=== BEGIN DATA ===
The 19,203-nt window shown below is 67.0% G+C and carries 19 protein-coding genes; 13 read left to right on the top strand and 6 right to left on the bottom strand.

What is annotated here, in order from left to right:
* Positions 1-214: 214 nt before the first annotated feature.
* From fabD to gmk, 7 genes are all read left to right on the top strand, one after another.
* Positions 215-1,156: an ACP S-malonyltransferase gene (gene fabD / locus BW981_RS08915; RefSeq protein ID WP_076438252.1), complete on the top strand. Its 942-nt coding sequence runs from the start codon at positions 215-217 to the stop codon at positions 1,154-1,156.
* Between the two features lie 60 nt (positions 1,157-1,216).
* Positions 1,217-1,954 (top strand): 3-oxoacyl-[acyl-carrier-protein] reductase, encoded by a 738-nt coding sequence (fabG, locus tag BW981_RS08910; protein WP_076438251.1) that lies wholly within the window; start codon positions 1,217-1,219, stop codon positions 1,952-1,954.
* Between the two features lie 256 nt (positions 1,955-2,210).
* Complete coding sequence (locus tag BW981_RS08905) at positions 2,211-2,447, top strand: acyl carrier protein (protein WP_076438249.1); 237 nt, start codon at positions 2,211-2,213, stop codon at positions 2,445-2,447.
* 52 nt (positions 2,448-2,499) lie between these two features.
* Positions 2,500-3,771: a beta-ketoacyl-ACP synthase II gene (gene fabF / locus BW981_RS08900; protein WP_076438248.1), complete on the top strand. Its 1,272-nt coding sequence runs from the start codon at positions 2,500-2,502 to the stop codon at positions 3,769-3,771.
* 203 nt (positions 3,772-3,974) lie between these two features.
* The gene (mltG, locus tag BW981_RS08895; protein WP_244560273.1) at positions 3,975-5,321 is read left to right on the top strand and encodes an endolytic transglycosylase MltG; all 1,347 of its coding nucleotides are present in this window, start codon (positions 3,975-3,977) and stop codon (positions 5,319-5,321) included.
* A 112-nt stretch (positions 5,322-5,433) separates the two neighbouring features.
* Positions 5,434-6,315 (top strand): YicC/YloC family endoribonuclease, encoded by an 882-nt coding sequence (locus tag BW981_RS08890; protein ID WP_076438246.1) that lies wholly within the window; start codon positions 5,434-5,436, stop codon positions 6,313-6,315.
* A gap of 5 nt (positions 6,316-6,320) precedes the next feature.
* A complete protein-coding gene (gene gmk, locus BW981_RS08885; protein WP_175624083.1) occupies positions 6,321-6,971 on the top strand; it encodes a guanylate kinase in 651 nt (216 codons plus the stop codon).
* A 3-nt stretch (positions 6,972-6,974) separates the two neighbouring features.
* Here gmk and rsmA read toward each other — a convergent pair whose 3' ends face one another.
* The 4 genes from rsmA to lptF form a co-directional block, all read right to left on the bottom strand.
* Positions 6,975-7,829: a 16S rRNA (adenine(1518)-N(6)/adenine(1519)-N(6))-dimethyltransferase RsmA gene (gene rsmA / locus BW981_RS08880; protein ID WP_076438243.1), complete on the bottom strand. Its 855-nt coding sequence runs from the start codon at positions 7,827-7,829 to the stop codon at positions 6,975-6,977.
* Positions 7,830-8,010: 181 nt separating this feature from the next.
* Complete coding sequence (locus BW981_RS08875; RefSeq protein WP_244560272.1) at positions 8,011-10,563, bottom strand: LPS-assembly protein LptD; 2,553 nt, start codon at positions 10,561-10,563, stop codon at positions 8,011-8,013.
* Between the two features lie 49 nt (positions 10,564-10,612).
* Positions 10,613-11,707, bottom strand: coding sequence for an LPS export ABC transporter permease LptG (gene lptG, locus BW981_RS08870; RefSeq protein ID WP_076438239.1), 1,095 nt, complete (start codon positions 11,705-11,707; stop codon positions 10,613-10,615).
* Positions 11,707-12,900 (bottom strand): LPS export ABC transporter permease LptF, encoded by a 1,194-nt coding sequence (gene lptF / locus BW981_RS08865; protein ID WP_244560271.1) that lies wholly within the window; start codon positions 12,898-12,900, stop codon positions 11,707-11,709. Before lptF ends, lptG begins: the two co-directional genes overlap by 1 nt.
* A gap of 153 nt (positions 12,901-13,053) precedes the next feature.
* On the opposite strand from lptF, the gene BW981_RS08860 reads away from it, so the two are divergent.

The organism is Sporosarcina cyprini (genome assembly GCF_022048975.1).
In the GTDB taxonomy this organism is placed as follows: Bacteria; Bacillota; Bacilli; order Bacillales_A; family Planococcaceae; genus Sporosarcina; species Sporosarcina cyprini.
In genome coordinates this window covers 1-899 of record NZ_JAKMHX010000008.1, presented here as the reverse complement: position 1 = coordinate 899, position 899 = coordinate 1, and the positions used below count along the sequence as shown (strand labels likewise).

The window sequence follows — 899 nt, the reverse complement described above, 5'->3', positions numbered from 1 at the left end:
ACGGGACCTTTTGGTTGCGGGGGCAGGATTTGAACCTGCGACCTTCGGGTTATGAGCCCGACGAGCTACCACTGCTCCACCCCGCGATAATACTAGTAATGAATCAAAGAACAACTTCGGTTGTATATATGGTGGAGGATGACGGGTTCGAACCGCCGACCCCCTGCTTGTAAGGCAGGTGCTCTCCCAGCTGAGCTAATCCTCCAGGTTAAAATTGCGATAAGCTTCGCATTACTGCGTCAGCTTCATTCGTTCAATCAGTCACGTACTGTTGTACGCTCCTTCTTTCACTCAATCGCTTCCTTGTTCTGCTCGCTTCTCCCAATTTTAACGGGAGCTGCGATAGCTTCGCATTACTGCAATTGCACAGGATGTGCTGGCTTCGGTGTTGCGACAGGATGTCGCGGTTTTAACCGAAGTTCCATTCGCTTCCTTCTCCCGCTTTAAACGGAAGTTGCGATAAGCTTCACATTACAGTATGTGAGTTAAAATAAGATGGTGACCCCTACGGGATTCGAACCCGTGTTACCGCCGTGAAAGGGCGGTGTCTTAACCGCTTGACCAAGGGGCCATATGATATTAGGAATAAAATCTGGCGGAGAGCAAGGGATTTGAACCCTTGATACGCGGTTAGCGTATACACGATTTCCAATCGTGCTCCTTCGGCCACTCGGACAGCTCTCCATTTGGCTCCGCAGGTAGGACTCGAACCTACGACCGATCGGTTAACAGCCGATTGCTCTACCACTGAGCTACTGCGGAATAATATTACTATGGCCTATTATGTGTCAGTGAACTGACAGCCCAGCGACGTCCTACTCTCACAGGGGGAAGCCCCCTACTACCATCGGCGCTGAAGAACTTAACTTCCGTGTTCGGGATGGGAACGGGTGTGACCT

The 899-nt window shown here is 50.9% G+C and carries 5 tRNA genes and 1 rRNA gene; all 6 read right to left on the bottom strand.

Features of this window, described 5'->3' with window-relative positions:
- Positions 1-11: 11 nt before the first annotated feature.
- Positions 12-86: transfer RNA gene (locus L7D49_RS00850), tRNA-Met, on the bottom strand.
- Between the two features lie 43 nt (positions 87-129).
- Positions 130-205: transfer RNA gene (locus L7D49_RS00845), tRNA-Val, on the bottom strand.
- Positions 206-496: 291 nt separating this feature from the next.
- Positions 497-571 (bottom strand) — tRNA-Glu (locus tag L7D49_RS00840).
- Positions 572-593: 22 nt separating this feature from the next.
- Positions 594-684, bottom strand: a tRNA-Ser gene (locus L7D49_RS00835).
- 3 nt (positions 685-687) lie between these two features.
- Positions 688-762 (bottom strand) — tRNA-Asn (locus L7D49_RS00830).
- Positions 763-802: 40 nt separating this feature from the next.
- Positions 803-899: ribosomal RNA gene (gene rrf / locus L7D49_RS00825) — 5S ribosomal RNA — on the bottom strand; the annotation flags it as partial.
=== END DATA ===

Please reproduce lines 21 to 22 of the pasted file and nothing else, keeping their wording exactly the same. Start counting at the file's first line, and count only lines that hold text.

* Positions 6,975-7,829: a 16S rRNA (adenine(1518)-N(6)/adenine(1519)-N(6))-dimethyltransferase RsmA gene (gene rsmA / locus BW981_RS08880; protein ID WP_076438243.1), complete on the bottom strand. Its 855-nt coding sequence runs from the start codon at positions 7,827-7,829 to the stop codon at positions 6,975-6,977.
* Positions 7,830-8,010: 181 nt separating this feature from the next.